The squirrel in the picture was busily running up and down the trunk of the pine tree that it was perched on, collecting material to add to its nest. The nest was placed on a horizontal branch of a pine directly over the boardwalk in front of the Black Bear Overlook.
Most squirrels build their nests in a crotch or fork of a tree adding support to the mass of leaves and twigs that make up the nests. The nests, at least outwardly, are often tattered looking affairs that appear to be hurriedly thrown together. The nest above is one of the better examples of outdoor squirrel architecture.
You can see many examples of our resident squirrels’ handiwork throughout the campus here at the Museum. As you walk along through the Dinosaur Trail, Catch the Wind, and Explore the Wild, give a glance skyward, up into the trees, and see if you can spot some of them.
I’ve taken several photos for you, but there are other nests out there for you to find. The squirrels have been extra busy this past week.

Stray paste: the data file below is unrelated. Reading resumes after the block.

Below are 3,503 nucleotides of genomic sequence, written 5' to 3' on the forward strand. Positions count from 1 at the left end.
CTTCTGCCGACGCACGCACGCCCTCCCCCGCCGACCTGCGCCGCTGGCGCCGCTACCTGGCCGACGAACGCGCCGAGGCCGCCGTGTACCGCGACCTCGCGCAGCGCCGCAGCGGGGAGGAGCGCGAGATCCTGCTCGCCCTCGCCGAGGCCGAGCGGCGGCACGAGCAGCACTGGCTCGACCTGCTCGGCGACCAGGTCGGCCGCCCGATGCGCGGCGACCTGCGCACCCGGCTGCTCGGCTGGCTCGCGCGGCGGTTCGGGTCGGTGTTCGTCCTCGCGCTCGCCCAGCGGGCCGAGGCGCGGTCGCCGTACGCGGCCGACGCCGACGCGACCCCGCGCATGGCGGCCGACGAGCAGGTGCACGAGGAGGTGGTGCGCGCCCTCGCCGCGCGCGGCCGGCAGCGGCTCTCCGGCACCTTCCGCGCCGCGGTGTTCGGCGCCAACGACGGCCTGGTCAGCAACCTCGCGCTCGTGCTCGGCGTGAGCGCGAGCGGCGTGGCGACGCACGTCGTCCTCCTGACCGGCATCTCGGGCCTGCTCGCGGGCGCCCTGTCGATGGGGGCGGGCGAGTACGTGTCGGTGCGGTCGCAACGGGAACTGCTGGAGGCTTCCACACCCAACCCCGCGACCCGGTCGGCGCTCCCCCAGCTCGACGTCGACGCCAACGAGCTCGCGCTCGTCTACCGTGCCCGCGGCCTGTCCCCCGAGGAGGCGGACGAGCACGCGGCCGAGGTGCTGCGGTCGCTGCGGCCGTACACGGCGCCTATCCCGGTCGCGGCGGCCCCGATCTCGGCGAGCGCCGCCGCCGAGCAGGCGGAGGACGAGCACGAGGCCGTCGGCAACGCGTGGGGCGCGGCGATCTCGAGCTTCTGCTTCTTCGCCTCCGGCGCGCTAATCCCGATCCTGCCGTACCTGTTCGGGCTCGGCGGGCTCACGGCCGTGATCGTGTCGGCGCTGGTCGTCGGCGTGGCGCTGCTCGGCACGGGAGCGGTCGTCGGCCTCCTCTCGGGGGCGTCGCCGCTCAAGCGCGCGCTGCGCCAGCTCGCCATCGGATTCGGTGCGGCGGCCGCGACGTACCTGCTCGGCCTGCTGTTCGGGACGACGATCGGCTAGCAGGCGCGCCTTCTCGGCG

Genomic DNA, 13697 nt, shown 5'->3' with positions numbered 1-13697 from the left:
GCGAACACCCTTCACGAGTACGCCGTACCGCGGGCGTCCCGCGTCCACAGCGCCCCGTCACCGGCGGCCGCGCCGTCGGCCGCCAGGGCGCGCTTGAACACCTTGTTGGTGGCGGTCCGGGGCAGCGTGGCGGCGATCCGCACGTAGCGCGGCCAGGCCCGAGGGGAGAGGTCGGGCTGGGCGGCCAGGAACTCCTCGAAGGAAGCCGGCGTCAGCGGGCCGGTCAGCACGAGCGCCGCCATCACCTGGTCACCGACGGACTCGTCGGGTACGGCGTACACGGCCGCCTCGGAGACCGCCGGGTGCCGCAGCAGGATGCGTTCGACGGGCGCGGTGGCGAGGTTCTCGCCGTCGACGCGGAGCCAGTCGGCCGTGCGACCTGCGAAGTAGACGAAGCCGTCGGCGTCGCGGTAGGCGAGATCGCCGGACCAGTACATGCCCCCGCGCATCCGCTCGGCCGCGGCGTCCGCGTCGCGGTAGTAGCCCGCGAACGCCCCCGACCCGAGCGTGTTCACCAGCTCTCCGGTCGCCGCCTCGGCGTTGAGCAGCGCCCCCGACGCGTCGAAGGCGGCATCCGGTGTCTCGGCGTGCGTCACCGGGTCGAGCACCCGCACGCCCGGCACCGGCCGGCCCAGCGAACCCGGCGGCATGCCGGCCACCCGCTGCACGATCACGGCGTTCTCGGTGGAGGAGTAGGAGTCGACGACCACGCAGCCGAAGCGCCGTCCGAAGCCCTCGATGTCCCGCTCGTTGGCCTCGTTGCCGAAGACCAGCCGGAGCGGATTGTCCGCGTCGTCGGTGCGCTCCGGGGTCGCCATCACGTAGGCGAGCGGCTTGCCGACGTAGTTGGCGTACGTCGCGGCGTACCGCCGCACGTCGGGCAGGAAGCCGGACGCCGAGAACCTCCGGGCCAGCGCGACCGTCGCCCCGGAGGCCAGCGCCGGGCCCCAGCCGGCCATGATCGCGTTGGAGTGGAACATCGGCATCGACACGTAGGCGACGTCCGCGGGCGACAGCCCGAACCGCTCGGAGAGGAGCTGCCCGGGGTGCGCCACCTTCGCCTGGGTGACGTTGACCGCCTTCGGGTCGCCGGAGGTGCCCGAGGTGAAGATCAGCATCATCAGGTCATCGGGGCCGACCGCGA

Squirrels will also build nests inside natural tree cavities when available. There were probably many more tree cavities on hand for squirrels to nest in prior to the clearing of eastern forests for farming and urbanization. Gray squirrels were not often found within city limits back in the nineteenth century and beyond.
In the woodland areas however, there are tales of gray squirrels massing in the thousands, the millions, moving over the countryside like so many lemmings when their population vs food supply had reached critical numbers, whatever those numbers were.
In this century, and the one before, gray squirrels seem to have adapted to human activity, adapted well. They can be seen in forests, suburbia, and city parks and streets. These days, it’d be difficult to find anyone who has not seen a gray squirrel on a daily basis.